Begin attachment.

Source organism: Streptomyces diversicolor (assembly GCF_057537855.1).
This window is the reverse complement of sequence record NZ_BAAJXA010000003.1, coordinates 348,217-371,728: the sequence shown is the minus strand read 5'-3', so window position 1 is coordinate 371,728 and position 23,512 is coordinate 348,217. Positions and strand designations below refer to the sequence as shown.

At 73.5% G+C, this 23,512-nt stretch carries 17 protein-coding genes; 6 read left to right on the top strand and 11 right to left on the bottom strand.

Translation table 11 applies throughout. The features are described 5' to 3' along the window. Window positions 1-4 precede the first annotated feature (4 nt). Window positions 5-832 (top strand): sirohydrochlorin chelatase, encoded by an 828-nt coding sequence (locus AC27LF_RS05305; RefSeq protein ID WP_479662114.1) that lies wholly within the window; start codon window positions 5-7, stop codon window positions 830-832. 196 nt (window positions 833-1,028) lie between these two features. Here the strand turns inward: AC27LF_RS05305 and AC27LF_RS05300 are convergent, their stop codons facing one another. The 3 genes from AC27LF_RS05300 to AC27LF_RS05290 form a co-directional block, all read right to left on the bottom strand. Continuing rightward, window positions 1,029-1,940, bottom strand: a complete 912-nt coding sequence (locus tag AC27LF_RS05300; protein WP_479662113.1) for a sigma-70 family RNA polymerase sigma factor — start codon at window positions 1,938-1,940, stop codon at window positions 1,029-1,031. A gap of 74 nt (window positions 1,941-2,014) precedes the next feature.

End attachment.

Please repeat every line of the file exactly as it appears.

Source organism: Streptomyces diversicolor (assembly GCF_057537855.1).
This window is the reverse complement of sequence record NZ_BAAJXA010000003.1, coordinates 348,217-371,728: the sequence shown is the minus strand read 5'-3', so window position 1 is coordinate 371,728 and position 23,512 is coordinate 348,217. Positions and strand designations below refer to the sequence as shown.

At 73.5% G+C, this 23,512-nt stretch carries 17 protein-coding genes; 6 read left to right on the top strand and 11 right to left on the bottom strand.

Translation table 11 applies throughout. The features are described 5' to 3' along the window. Window positions 1-4 precede the first annotated feature (4 nt). Window positions 5-832 (top strand): sirohydrochlorin chelatase, encoded by an 828-nt coding sequence (locus AC27LF_RS05305; RefSeq protein ID WP_479662114.1) that lies wholly within the window; start codon window positions 5-7, stop codon window positions 830-832. 196 nt (window positions 833-1,028) lie between these two features. Here the strand turns inward: AC27LF_RS05305 and AC27LF_RS05300 are convergent, their stop codons facing one another. The 3 genes from AC27LF_RS05300 to AC27LF_RS05290 form a co-directional block, all read right to left on the bottom strand. Continuing rightward, window positions 1,029-1,940, bottom strand: a complete 912-nt coding sequence (locus tag AC27LF_RS05300; protein WP_479662113.1) for a sigma-70 family RNA polymerase sigma factor — start codon at window positions 1,938-1,940, stop codon at window positions 1,029-1,031. A gap of 74 nt (window positions 1,941-2,014) precedes the next feature.